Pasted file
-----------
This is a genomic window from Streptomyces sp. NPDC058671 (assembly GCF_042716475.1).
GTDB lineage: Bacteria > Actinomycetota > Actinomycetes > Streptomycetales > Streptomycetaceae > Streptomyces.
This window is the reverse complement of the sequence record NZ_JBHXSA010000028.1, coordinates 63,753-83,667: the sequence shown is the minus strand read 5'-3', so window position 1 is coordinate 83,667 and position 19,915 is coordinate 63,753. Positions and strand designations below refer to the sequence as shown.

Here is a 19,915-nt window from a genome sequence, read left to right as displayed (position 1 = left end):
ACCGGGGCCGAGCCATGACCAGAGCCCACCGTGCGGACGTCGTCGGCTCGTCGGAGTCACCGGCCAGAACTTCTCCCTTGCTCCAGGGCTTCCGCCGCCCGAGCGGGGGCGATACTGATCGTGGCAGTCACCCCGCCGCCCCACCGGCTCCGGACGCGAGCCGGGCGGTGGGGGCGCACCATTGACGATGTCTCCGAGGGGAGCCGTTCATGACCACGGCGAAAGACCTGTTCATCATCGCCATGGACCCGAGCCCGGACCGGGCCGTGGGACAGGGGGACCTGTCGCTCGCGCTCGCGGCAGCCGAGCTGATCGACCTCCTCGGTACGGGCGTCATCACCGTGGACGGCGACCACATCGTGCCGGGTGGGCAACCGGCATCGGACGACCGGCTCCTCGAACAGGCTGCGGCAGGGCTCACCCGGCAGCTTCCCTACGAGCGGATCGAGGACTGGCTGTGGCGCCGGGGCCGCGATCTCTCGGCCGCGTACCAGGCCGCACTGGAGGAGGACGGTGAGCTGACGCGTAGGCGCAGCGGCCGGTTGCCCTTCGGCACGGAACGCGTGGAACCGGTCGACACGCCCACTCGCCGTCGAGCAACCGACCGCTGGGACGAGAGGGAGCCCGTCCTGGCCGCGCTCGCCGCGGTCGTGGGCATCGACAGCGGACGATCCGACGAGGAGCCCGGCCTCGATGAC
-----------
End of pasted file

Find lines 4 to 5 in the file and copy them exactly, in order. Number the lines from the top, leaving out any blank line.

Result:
Here is a 19,915-nt window from a genome sequence, read left to right as displayed (position 1 = left end):
ACCGGGGCCGAGCCATGACCAGAGCCCACCGTGCGGACGTCGTCGGCTCGTCGGAGTCACCGGCCAGAACTTCTCCCTTGCTCCAGGGCTTCCGCCGCCCGAGCGGGGGCGATACTGATCGTGGCAGTCACCCCGCCGCCCCACCGGCTCCGGACGCGAGCCGGGCGGTGGGGGCGCACCATTGACGATGTCTCCGAGGGGAGCCGTTCATGACCACGGCGAAAGACCTGTTCATCATCGCCATGGACCCGAGCCCGGACCGGGCCGTGGGACAGGGGGACCTGTCGCTCGCGCTCGCGGCAGCCGAGCTGATCGACCTCCTCGGTACGGGCGTCATCACCGTGGACGGCGACCACATCGTGCCGGGTGGGCAACCGGCATCGGACGACCGGCTCCTCGAACAGGCTGCGGCAGGGCTCACCCGGCAGCTTCCCTACGAGCGGATCGAGGACTGGCTGTGGCGCCGGGGCCGCGATCTCTCGGCCGCGTACCAGGCCGCACTGGAGGAGGACGGTGAGCTGACGCGTAGGCGCAGCGGCCGGTTGCCCTTCGGCACGGAACGCGTGGAACCGGTCGACACGCCCACTCGCCGTCGAGCAACCGACCGCTGGGACGAGAGGGAGCCCGTCCTGGCCGCGCTCGCCGCGGTCGTGGGCATCGACAGCGGACGATCCGACGAGGAGCCCGGCCTCGATGAC